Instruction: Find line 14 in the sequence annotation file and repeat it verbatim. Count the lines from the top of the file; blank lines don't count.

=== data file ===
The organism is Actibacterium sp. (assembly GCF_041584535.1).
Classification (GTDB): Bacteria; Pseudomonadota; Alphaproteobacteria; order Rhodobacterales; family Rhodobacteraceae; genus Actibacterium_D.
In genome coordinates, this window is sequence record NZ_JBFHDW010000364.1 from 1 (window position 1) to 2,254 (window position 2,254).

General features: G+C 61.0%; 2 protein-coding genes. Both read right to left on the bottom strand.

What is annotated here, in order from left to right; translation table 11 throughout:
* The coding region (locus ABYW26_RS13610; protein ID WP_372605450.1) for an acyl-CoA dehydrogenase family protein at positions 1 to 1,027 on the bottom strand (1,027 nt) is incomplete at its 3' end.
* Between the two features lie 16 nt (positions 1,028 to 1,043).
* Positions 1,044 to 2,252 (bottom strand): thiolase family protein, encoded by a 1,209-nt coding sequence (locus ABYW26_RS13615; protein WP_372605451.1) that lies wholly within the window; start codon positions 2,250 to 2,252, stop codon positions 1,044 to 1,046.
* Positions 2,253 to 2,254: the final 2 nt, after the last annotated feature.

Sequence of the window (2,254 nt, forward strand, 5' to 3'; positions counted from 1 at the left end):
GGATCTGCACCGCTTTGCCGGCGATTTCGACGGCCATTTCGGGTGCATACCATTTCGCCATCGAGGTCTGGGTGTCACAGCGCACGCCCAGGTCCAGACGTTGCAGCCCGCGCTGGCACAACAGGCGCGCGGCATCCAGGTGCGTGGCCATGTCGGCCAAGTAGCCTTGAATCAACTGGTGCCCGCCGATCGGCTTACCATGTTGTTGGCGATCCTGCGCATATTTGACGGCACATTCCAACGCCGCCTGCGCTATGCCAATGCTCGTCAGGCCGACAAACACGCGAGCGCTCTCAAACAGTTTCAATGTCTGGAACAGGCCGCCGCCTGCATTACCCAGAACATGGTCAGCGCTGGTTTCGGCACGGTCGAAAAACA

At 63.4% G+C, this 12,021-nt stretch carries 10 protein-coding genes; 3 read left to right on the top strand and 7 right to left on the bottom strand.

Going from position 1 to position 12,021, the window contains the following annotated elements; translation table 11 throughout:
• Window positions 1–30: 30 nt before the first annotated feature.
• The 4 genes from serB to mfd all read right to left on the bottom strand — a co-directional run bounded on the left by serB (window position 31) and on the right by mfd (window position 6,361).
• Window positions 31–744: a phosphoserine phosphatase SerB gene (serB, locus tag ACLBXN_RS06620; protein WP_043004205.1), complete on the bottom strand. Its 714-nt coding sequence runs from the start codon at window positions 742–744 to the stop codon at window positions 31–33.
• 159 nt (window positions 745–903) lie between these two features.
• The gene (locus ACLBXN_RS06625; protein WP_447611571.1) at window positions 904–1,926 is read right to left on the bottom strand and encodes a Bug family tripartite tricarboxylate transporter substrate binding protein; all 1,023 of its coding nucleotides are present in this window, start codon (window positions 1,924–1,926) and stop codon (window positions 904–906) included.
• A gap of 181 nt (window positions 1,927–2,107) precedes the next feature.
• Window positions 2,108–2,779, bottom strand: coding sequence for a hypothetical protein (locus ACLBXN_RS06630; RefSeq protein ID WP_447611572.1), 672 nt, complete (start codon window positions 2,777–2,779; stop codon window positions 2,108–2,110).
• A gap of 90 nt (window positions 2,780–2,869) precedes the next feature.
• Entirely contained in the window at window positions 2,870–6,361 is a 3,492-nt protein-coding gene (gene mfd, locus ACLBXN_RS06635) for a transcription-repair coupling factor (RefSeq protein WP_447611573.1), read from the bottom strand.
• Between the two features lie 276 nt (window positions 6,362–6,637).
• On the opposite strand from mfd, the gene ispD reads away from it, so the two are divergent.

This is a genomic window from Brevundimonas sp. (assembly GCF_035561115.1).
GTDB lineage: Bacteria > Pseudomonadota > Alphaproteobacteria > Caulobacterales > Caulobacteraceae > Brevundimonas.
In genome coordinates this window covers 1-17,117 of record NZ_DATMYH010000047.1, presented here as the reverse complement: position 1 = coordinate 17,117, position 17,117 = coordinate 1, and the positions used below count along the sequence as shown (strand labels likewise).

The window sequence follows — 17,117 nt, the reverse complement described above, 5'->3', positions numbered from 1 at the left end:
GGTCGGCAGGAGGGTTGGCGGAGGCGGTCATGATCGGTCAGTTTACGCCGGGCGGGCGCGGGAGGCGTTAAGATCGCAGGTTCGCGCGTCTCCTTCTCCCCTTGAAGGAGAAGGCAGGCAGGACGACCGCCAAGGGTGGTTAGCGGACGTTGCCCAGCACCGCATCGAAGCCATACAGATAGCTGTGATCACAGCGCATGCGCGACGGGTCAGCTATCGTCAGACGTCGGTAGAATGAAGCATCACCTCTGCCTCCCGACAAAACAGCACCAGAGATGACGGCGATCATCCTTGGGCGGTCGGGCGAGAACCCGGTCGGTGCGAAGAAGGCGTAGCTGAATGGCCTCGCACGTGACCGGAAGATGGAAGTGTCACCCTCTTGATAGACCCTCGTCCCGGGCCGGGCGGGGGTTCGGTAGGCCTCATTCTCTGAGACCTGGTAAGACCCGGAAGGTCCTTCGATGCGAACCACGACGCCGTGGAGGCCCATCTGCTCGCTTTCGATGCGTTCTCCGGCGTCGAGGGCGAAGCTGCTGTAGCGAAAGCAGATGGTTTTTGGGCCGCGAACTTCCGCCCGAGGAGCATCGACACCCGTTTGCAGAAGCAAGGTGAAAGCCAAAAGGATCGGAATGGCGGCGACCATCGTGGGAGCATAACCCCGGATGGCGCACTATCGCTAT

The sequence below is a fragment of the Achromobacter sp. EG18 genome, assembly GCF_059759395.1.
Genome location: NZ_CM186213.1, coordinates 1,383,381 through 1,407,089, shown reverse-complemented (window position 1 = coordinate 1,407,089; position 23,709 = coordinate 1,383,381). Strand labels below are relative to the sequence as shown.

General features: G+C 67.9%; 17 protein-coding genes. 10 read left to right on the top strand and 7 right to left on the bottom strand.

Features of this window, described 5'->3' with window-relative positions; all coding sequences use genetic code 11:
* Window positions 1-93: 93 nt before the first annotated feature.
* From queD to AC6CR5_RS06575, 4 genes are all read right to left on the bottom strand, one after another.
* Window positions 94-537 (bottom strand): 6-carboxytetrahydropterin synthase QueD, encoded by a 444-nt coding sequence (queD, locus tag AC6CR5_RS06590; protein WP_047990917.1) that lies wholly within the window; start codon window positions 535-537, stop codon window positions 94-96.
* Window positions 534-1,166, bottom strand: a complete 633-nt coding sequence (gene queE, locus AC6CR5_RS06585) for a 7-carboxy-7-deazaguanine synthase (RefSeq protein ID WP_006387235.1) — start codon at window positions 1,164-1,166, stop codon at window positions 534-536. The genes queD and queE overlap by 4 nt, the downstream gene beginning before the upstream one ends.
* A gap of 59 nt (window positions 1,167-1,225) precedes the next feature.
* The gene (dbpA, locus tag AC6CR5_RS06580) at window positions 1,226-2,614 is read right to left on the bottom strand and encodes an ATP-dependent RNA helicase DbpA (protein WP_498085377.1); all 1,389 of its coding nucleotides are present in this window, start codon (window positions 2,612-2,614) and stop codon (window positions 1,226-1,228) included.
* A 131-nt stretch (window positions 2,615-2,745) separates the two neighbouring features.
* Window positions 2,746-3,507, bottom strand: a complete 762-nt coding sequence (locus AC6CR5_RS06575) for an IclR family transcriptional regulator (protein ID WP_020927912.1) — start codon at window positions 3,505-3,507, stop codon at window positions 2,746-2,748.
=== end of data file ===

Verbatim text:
• Window positions 1–30: 30 nt before the first annotated feature.